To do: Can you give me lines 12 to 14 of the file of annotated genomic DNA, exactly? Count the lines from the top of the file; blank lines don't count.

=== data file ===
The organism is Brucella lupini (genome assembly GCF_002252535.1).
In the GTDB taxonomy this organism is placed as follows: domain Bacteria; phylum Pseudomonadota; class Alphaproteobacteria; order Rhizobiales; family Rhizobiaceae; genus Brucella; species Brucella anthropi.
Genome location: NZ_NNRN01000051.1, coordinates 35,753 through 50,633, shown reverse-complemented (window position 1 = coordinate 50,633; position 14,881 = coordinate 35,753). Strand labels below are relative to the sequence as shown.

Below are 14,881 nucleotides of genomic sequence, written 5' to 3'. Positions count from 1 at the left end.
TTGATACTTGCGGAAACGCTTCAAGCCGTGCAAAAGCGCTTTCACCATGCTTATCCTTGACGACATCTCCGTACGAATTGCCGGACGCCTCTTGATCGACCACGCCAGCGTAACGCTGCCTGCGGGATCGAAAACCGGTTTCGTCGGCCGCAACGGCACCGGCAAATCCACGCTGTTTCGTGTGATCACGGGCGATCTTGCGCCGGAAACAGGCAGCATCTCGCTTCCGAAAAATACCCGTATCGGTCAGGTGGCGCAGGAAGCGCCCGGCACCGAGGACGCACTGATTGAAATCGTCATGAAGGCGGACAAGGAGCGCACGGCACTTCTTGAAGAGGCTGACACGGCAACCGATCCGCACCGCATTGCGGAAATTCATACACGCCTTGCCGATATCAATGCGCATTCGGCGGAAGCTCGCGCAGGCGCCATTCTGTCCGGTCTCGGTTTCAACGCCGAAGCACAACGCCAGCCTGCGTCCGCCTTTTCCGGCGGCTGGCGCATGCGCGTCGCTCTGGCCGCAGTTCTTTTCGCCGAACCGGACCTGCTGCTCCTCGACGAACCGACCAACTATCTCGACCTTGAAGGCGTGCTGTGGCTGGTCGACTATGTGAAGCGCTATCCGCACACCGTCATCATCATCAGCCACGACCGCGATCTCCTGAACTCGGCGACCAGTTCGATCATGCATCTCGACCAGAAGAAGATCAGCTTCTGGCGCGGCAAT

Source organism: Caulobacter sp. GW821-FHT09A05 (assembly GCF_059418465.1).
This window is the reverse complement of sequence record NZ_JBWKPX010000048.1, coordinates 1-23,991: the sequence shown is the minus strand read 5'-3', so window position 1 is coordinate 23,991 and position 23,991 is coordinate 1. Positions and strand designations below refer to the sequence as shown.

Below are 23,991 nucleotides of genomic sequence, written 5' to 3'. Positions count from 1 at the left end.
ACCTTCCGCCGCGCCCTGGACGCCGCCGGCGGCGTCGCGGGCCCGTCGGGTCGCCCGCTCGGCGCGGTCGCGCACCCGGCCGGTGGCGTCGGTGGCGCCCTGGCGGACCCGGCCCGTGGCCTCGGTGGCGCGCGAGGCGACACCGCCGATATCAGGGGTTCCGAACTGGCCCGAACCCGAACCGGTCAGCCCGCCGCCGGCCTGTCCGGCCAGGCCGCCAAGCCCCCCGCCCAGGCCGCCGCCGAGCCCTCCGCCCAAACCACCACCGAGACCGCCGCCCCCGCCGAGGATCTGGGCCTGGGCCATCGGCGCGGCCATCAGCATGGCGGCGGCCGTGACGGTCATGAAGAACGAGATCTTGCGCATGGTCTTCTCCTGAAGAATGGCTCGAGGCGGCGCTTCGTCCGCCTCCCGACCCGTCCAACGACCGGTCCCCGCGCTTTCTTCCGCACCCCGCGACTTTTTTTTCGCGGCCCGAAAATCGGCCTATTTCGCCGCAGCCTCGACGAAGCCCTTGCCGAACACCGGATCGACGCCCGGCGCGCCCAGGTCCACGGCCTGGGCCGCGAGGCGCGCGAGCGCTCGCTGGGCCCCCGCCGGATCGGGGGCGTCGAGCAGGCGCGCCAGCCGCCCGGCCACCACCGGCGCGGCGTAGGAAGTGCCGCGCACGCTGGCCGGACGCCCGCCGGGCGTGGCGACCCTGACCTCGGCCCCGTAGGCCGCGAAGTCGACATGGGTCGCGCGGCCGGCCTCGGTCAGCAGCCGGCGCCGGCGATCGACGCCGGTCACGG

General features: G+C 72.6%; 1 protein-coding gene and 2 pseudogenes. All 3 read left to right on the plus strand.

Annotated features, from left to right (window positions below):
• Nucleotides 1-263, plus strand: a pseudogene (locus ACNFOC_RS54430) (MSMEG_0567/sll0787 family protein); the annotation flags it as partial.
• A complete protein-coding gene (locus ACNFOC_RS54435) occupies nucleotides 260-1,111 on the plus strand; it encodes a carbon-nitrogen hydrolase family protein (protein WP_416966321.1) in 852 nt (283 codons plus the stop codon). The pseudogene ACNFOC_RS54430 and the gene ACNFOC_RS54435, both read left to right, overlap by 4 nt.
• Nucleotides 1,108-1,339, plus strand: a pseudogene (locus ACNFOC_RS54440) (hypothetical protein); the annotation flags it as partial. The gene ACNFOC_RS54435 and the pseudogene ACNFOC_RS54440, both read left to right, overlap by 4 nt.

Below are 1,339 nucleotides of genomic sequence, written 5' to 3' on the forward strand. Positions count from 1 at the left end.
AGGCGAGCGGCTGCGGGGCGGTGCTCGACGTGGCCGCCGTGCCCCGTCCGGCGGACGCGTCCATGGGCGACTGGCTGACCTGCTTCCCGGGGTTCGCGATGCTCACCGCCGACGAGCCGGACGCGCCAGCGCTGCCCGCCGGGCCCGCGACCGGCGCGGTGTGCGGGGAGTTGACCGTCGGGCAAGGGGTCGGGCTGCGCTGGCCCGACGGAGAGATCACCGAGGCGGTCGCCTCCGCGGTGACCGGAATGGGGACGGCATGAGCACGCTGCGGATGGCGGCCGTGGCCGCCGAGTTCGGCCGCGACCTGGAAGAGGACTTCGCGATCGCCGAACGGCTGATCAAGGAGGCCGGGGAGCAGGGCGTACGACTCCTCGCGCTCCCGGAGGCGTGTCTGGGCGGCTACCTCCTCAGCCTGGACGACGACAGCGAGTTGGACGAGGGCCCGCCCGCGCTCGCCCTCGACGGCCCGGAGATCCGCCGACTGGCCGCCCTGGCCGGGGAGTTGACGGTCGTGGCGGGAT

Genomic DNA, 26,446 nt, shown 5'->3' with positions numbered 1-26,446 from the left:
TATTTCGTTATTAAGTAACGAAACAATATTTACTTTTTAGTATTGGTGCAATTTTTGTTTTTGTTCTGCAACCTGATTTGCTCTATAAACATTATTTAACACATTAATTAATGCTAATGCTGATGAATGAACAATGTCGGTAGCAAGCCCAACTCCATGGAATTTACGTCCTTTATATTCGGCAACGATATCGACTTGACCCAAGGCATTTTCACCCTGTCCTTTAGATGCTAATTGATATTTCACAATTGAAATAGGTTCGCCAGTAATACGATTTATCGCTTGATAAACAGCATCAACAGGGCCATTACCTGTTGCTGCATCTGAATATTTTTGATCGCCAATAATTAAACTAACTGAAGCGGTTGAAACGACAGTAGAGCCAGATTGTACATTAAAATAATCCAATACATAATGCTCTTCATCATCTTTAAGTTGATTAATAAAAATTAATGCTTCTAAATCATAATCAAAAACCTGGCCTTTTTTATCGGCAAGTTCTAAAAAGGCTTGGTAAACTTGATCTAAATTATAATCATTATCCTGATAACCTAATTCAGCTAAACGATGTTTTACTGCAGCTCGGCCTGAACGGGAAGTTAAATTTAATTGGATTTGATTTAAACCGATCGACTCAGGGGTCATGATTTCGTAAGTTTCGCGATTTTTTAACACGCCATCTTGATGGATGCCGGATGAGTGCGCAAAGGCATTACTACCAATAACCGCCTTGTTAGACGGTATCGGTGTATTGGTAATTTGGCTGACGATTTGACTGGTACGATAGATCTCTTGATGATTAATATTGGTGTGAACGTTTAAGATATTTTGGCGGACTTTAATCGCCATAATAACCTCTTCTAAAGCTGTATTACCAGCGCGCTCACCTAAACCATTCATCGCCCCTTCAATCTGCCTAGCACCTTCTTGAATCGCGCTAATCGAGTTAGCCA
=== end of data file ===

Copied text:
• Nucleotides 1-263, plus strand: a pseudogene (locus ACNFOC_RS54430) (MSMEG_0567/sll0787 family protein); the annotation flags it as partial.
• A complete protein-coding gene (locus ACNFOC_RS54435) occupies nucleotides 260-1,111 on the plus strand; it encodes a carbon-nitrogen hydrolase family protein (protein WP_416966321.1) in 852 nt (283 codons plus the stop codon). The pseudogene ACNFOC_RS54430 and the gene ACNFOC_RS54435, both read left to right, overlap by 4 nt.
• Nucleotides 1,108-1,339, plus strand: a pseudogene (locus ACNFOC_RS54440) (hypothetical protein); the annotation flags it as partial. The gene ACNFOC_RS54435 and the pseudogene ACNFOC_RS54440, both read left to right, overlap by 4 nt.